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Creating Characters

Creating Characters

“Play is our brain's favorite way of learning.”

~Diane Ackerman

In response to what we were seeing with the garden work, we wanted to give the children opportunities to explore these abstract ideas further and do so in a way that felt safe and playful. Research tells us that play is the child’s most natural and best learning strategy. Stuart Brown, author of Play: How it Shapes the Brain, Opens the Imagination, and Invigorates the Soul, said, “Play energizes us and enlivens us. It eases our burdens. It renews our natural sense of optimism and opens us up to new possibilities.”

So this is what we set out to do. If we wanted to engage the children in meaningful conversations about good guys, bad guys, and different perspectives, we would need to invite them to play. We did this by inviting them to take their thinking about good guys and bad guys a step further by imagining who the characters were that might live in our magic seed world, the garden they had created from their imaginations. The children spent time imagining and drawing different kinds of characters and then choosing one to really spend some time with. As the children slowed down and zoomed in, they got to know these characters and the ways they would spend their time in magic seed world better and better. After weeks of working on these characters, they were ready to come to life! The day before Spring Break we planned a party in Opal 1 for the children’s characters to come together for the first time and meet each other.






As the children became very attached to these characters, spent lots of time playing with them, and continued to hold onto the idea of power, their thoughts about good guys and bad guys started to become less clear cut. The lines that seemed so clear initially, started to blur, and all of a sudden we were beginning to see a new kind of middle ground.

When we came back from Spring Break we asked the children to introduce their characters by telling us whether their character was a good guy or a bad guy and why. We got out a chart with two categories: good guy and bad guy. Immediately the children insisted we add a third.

Teacher: Ok, is your character a good guy or bad guy of magic seed world?

ZB: Or both. CM: Yeah, you need both.

Teacher: Both? What does that mean?

BV: It’s in the middle. Like kind of good and kind of bad.

ZB: Yeah, both like half good, half bad.

Teacher: Ok, or both.

A new category was added to the chart and the children proceeded telling us about their characters.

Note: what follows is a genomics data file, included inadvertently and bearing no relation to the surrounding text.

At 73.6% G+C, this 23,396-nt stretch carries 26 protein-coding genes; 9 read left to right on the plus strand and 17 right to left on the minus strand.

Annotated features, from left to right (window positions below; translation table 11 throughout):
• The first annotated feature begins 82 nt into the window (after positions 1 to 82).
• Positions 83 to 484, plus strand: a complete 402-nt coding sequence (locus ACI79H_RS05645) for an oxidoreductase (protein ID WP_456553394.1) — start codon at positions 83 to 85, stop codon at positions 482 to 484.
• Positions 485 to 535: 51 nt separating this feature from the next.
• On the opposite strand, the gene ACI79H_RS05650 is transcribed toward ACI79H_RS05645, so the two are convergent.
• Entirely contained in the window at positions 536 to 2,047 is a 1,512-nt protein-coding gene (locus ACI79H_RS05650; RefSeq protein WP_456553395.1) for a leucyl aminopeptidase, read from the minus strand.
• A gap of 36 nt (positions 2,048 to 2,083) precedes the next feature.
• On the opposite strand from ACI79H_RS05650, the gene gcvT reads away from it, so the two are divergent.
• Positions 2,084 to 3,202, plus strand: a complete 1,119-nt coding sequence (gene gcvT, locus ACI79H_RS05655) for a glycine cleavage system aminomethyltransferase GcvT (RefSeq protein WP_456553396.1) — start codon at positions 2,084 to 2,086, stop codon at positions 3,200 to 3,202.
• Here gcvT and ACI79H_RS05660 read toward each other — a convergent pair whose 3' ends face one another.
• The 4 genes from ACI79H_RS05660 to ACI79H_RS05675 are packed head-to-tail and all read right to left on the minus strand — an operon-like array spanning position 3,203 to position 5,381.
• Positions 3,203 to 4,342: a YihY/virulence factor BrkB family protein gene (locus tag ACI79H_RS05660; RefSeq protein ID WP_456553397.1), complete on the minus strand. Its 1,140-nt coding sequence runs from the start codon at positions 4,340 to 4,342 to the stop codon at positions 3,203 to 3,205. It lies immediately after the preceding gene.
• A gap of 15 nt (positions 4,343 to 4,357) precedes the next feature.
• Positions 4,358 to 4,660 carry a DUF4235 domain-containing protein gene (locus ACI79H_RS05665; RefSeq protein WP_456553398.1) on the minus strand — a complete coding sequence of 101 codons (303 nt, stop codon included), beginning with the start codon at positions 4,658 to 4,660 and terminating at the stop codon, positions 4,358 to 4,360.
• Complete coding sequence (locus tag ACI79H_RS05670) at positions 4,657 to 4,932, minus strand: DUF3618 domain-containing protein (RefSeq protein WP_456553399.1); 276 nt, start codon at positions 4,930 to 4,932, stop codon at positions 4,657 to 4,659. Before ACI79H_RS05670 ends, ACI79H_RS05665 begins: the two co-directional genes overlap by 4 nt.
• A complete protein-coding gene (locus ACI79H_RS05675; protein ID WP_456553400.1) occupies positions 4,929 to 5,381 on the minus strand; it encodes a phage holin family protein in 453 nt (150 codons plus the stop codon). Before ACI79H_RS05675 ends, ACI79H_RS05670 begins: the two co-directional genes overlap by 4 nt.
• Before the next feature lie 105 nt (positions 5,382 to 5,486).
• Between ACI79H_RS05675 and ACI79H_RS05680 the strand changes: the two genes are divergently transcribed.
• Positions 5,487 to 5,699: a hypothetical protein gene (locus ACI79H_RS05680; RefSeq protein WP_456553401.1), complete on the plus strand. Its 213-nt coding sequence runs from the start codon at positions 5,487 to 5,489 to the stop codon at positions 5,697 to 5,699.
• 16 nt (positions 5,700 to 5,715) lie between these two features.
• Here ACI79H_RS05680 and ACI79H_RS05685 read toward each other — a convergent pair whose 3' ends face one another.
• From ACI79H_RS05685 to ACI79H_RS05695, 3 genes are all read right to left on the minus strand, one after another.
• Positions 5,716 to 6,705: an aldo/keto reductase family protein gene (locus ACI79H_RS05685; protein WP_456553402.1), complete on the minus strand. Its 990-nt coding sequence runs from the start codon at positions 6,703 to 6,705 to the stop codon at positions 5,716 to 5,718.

ZB: My character is 1/2 bad and ½. Every time he steals, he drops a coin in the bank so he doesn't get caught.

NJ: Mine is a good guy. He has a base that is really close to the bank so if any bad guy seeds try to get the seed bank he will stop them before they get to the seed bank.

LH: My guy is good. If somebody tries to steal someone’s building, my guy, he guards them. Because if they leave buildings up at magic seed world and we come back and it’s knocked down, then I build it back up and I guard it.

LD: My character is both. He helps other plants by protecting them from slugs so magic seed world will be safe for seeds.

AG: I think that’s a good guy.

LD: He helps weeds go over other plants too.

CN: Both. I think he saws down bad guys but he blasts through good guys at the speed of light.

BV: Both, because he helps the plants grow because he helps with the soil of some sort. But also for the bad guys, he steals stuff. The crystals. They could be money too. And he robs anything that he wants.

RR: Both. Because it eats stuff. It’s hungry and it will eat all these other characters. If these don't want them to get eat, it asks them to get food. It asks people to bring it food if they don't want to get eat.

Both? We hadn’t talked about that before. What did both actually mean? The children had invented this new category and showed us really clearly this day that they were reconsidering their own assumptions of “bad guys.” If we had asked this question just a few weeks earlier, I’m confident this conversation would have gone differently. This is what playing with perspective looked like. What a way to start! Both. (I love that!) Because really, aren’t we all both sometimes?